The District Court held that St. Luke’s, in the adult PCP market, could profitably impose a SSNIP on the buyers – insurance companies – because Nampa, Idaho residents strongly preferred access to local adult PCPs. Therefore, that geographic market was appropriate. This conclusion was bolstered by the District Court’s finding that St. Luke’s and Saltzer understood and communicated to each other, during their negotiations (and as evidenced by internal correspondence between them), that they would gain increased bargaining power with insurers by merging and could use that power to increase prices and obtain higher reimbursements.

The Ninth Circuit made it clear that the merger produced the extremely high HHI,1 which "on its own establishes the prima facie case" required to shift the burden of proof to St. Luke’s. St. Luke’s attempted to rebut the prima facie case with evidence about the pro-competitive effects of the merger. St. Luke’s tried to defend the merger based on the predicted future efficiencies the merger would engender. The "efficiencies defense," in and of itself, is of questionable merit in some circles, and the Ninth Circuit "remained skeptical about it…in general and about its scope in particular."

In reviewing St. Luke’s proffered efficiencies, the Court noted that the proof had to be "verifiable, not merely speculative" and that the District Court properly rejected each of St. Luke’s arguments about future efficiencies. For example, the Court noted "[i]t is not enough to show the merger would allow St. Luke’s to better serve patients" especially because it was clear that the merger would cause prices to increase. It also found that many of the argued efficiencies (e.g., shared electronic records) were not merger-specific efficiencies because such tools are available generally to independent physicians. Finally, the Ninth Circuit said "even if we assume that the claimed efficiencies were merger-specific, the defense would nonetheless fail" because "at most, St. Luke’s might provide better service to patients after the merger." Further, "the Clayton Act does not excuse mergers that lessen competition or create monopolies simply because" the combined entities might improve operations. Such a goal is "laudable" but it does not defeat the anticompetitive nature of the combination.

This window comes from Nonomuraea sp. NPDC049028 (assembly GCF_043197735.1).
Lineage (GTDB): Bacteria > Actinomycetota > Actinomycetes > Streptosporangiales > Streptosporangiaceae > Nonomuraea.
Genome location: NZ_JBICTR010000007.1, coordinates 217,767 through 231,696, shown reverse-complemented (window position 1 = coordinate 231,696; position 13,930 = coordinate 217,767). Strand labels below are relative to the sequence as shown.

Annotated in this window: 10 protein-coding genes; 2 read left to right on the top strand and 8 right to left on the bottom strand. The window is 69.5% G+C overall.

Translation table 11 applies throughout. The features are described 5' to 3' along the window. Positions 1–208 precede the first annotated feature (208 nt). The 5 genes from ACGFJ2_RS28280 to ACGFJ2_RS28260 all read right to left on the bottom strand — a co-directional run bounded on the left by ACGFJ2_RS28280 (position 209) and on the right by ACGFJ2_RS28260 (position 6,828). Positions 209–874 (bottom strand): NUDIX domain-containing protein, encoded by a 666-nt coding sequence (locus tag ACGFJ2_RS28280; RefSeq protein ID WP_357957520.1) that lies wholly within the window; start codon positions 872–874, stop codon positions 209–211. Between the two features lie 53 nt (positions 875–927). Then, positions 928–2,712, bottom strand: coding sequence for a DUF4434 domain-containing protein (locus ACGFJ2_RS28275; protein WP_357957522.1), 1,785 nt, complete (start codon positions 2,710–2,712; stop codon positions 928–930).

As to the remedy of divestiture, the Ninth Circuit noted that the remedial goal has to be to restore competition without being punitive. St. Luke’s argued that divestiture would not restore competition, that it eliminated the merger’s procompetitive benefits and that a "proposed conduct" remedy was preferable. The premise of St. Luke’s argument was that a divested Saltzer could not effectively compete, meaning divestiture would not restore adult PCP competition in Nampa, Idaho. The District Court rejected that contention. In addition, the "proposed conduct" remedy (forming separate bargaining groups to negotiate with insurers) risked "excessive government entanglement" in the market, while divestiture was "simple, relatively easy to administer, and sure."